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Pediatric Mental Health Urgent Care Now Open

image of the entry to a building. building is red brick with green shrubberies. A gray awning says "The Children's Home: Education and Behavioral Health."
The Children's Home

Urgent cares are meant for handling medical situations that don't rise to the level of going to the hospital. Best Point Behavioral Health by The Children's Home is taking that same approach with its new Pediatric Mental Health Urgent Care.

"There's not a lot of great options currently in the system," says Chief Clinical Officer Debbie Gingrich. "If you have a mental health need and it's after five o'clock, typically families are going to the emergency department."

The urgent care serves young people up through about age 21. It aims to help those who need immediate social or emotional care not rising to the level of going to the hospital.

For example, "the child's having an unbearable emotional response, maybe there's a stressful relationship challenge with a romantic relationship or friendship, even parent/child conflict; depression that's worsening or maybe parents are learning of some suicidal thinking that they say 'Oh, I need to talk to someone about this right away.' "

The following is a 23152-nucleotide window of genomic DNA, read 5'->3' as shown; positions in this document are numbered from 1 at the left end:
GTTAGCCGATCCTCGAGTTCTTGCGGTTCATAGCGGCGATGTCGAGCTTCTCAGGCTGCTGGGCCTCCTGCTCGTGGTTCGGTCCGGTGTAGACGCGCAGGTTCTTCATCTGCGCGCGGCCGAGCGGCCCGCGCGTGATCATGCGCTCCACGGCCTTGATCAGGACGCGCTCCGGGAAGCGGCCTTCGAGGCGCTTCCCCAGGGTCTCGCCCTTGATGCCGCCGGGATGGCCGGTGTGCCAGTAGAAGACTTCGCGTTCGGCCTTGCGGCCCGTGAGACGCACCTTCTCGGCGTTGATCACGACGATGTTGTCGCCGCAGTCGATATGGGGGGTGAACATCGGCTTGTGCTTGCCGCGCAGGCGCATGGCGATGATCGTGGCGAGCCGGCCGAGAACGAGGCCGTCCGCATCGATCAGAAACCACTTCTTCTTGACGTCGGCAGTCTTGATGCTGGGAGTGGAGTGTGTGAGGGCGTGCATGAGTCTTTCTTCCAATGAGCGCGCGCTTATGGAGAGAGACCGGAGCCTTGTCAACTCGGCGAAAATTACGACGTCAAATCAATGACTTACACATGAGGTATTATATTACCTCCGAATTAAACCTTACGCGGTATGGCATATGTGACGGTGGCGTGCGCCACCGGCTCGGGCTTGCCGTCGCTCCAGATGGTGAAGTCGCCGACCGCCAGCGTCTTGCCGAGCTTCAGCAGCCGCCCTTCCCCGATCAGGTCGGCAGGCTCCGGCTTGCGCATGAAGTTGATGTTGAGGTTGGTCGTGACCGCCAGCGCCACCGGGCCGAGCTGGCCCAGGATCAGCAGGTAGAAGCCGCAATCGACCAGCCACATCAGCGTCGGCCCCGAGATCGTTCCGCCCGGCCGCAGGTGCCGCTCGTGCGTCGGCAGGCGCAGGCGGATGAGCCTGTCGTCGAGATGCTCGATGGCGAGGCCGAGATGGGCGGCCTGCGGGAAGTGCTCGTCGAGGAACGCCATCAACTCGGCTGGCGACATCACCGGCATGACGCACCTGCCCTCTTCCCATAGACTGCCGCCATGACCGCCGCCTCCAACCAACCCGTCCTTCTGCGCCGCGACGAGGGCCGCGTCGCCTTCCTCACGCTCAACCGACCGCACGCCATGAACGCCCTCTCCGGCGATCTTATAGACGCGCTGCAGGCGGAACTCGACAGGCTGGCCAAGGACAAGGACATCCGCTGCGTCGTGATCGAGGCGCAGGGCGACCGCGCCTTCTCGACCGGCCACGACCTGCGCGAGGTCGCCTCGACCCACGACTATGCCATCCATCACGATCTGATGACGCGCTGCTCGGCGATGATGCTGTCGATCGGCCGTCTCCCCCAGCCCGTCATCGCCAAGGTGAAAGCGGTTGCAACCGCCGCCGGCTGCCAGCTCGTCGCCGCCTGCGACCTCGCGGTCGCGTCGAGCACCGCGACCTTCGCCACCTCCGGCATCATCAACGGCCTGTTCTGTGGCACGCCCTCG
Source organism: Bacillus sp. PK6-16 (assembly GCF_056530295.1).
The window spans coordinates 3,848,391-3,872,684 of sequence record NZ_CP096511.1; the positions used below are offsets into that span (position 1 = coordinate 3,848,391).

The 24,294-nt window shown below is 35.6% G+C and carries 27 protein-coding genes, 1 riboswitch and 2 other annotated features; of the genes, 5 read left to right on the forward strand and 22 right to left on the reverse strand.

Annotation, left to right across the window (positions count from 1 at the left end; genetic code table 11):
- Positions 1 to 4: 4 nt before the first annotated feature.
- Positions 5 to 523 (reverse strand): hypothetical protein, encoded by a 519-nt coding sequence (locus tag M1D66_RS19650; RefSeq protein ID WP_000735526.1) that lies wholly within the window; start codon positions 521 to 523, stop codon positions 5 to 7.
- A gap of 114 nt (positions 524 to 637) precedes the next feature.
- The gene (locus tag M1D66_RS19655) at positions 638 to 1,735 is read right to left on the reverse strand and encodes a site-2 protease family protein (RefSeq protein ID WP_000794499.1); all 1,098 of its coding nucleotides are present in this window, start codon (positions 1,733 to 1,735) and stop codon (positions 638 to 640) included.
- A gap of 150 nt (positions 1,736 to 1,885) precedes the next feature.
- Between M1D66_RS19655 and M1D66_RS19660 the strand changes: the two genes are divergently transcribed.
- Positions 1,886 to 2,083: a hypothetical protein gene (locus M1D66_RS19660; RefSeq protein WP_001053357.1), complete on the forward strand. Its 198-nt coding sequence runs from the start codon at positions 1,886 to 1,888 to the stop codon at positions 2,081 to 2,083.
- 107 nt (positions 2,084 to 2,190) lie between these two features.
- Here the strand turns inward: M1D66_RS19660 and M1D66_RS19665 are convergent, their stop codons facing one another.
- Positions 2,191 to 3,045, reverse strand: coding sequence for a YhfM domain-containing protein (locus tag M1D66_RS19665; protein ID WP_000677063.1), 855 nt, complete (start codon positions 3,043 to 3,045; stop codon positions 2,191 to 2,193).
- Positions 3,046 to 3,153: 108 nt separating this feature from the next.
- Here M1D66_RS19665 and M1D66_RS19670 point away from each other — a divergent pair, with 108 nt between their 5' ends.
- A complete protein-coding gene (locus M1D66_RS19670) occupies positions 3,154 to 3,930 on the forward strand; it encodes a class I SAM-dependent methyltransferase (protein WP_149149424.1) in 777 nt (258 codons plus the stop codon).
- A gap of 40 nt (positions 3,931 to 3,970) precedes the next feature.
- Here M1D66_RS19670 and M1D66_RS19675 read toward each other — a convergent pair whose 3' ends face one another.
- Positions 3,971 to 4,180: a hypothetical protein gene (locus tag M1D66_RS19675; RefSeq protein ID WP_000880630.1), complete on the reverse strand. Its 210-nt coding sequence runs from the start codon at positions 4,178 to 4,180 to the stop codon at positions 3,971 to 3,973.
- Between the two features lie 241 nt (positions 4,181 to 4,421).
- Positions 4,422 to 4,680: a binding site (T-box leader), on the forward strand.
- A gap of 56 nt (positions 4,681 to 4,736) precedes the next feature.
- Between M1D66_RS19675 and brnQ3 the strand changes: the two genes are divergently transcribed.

Other areas include:

  • Child is terribly upset and unable to calm
  • Excessive crying
  • Family distress
  • Temper outburst
  • Passive suicidality
  • Loss/grief
  • Intense relationship challenges

Patients will meet with therapists or counselors to address immediate needs and help create a plan for next steps. There's also access via telehealth to a prescriber or psychiatrist as needed.

Gingrich says there currently aren't many options for dealing with mental health emergencies outside of regular doctor's office hours. The idea for the urgent care came out of discussions with Cincinnati Children's and others.

"They're seeing record numbers of psych assessments and not all those kids end up needing to be admitted," Gingrich says. "About half aren't admitted."

The number of children in need of mental health services has been growing for a while - since before the pandemic. Gingrich estimates about 3,000 families could benefit from the urgent care.

"The data illustrates that mental and behavioral health needs among youth populations are continually rising," says John Banchy, president and CEO of The Children's Home, in a statement. "About 60 percent of our nation’s youth who need mental health treatment receive no help. Many of those who do get treated are treated inadequately."

The urgent care is open Monday - Friday from 3 p.m. to 10 p.m. at 5051 Duck Creek Road in Cincinnati. If you're unsure if the facility is the best option, you can call 513-527-3040.

Senior Editor and reporter at WVXU with more than 20 years experience in public radio; formerly news and public affairs producer with WMUB. Would really like to meet your dog.